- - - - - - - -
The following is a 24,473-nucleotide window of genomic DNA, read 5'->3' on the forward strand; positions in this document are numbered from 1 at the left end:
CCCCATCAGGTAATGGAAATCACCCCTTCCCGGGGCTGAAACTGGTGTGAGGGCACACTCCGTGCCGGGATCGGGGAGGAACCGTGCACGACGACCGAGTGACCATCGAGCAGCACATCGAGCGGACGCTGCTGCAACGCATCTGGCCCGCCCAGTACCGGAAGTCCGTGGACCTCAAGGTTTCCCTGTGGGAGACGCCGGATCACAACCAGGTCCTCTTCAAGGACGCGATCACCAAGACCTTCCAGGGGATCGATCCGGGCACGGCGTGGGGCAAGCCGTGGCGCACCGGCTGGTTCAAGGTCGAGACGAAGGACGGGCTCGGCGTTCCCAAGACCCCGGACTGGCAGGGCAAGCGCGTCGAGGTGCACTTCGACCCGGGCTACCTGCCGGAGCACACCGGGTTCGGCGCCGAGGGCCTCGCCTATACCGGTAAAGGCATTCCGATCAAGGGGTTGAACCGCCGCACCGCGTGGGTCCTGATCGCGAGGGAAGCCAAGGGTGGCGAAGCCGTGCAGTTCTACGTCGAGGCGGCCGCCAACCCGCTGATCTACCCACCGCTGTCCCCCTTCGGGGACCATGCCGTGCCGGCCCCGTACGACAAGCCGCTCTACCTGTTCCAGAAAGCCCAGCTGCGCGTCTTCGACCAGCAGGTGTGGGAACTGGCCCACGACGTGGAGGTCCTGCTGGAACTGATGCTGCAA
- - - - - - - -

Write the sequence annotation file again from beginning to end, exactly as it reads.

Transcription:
The following is a 24,473-nucleotide window of genomic DNA, read 5'->3' on the forward strand; positions in this document are numbered from 1 at the left end:
CCCCATCAGGTAATGGAAATCACCCCTTCCCGGGGCTGAAACTGGTGTGAGGGCACACTCCGTGCCGGGATCGGGGAGGAACCGTGCACGACGACCGAGTGACCATCGAGCAGCACATCGAGCGGACGCTGCTGCAACGCATCTGGCCCGCCCAGTACCGGAAGTCCGTGGACCTCAAGGTTTCCCTGTGGGAGACGCCGGATCACAACCAGGTCCTCTTCAAGGACGCGATCACCAAGACCTTCCAGGGGATCGATCCGGGCACGGCGTGGGGCAAGCCGTGGCGCACCGGCTGGTTCAAGGTCGAGACGAAGGACGGGCTCGGCGTTCCCAAGACCCCGGACTGGCAGGGCAAGCGCGTCGAGGTGCACTTCGACCCGGGCTACCTGCCGGAGCACACCGGGTTCGGCGCCGAGGGCCTCGCCTATACCGGTAAAGGCATTCCGATCAAGGGGTTGAACCGCCGCACCGCGTGGGTCCTGATCGCGAGGGAAGCCAAGGGTGGCGAAGCCGTGCAGTTCTACGTCGAGGCGGCCGCCAACCCGCTGATCTACCCACCGCTGTCCCCCTTCGGGGACCATGCCGTGCCGGCCCCGTACGACAAGCCGCTCTACCTGTTCCAGAAAGCCCAGCTGCGCGTCTTCGACCAGCAGGTGTGGGAACTGGCCCACGACGTGGAGGTCCTGCTGGAACTGATGCTGCAA